MRSA is resistant to antibiotics including methicillin, oxacillin, penicillin, and amoxicillin. Since these strong drugs are not effective with MRSA, these infections are sometimes called Multidrug-Resistant Organisms (MDROs). Staph infections, including MRSA, occur most often among people in hospitals and healthcare facilities (such as nursing homes and dialysis centers) who have weakened immune systems. The infection can be spread by skin-to-skin contact, sharing or touching a personal item with someone with infected skin, or touching a surface or item that has been in contact with someone with MRSA.

How are we doing?

This graph represents the number of community acquired versus hospital acquired methicillin-resistant Staphylococcus aureus (MRSA) cases. Only infections identified by the hospital laboratory that developed on or after day 2 (48 hours) of hospital admission are considered as “hospital acquired.”

Lower numbers are better. Currently there is no national benchmark or target for new cases per 1,000 patient days, so we compare ourselves to the previous month/quarter performance. The data presented below is for calendar year 2010 and January 2011 through September 2011.

 

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The line graph above represents Salt Lake Regional Medical Center’s performance data, related to the number of identified cases of hospital acquired MRSA. The goal is to have zero hospital acquired MRSA cases.

Ventilator-Associated Pneumonia (VAP)

 

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A “pneumonia” is an infection of the lungs. A “ventilator” is a machine that helps a patient breathe by giving oxygen through a tube. The tube can be placed in a patient’s mouth, nose, or through a hole in the front of the neck. The tube is connected to a ventilator. A “ventilator-associated pneumonia” or “VAP” is a lung infection or pneumonia that develops in a person while on a ventilator.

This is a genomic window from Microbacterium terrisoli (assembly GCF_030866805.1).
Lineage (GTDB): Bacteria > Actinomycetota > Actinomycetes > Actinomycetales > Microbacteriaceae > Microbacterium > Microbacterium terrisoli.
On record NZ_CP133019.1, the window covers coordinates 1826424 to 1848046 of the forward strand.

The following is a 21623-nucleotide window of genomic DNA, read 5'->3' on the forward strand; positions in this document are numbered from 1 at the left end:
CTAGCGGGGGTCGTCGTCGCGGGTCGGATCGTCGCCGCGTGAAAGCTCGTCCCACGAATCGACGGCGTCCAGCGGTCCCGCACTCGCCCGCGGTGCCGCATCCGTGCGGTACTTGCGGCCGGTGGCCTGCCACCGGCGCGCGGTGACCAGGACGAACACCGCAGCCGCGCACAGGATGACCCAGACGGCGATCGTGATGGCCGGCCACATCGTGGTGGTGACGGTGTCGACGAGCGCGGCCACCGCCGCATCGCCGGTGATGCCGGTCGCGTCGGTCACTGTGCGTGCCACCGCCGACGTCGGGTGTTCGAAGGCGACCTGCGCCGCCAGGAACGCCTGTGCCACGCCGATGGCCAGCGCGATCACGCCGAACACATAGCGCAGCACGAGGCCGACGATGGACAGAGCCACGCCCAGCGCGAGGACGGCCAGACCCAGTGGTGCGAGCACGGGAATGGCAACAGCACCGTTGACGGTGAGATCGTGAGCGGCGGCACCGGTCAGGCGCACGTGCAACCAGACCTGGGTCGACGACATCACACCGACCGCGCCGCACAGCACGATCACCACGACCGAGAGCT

How are we doing?

This score tells you the number of Ventilator-Associated Pneumonias (VAP) per 1,000 ventilator days (total number of days spent by all adult patients in the hospital who are on a ventilator). Only infections identified by the hospital that developed on or after day 2 (48 hours) of hospital admission are included.

Lower numbers are better. Salt Lake Regional Medical Center tracks VAP infection rates for the ICU and we compare our performance to national rates published by the National Healthcare Safety Network (NHSN).

What can you do to help prevent the spread of infection?

Patients and their families can help protect themselves from hospital-acquired infections by being vigilant. Be active in your care!

Before you let anyone touch you, or a family member that is a patient, ask them whether they have washed their hands. Don’t be shy about it; it’s your health.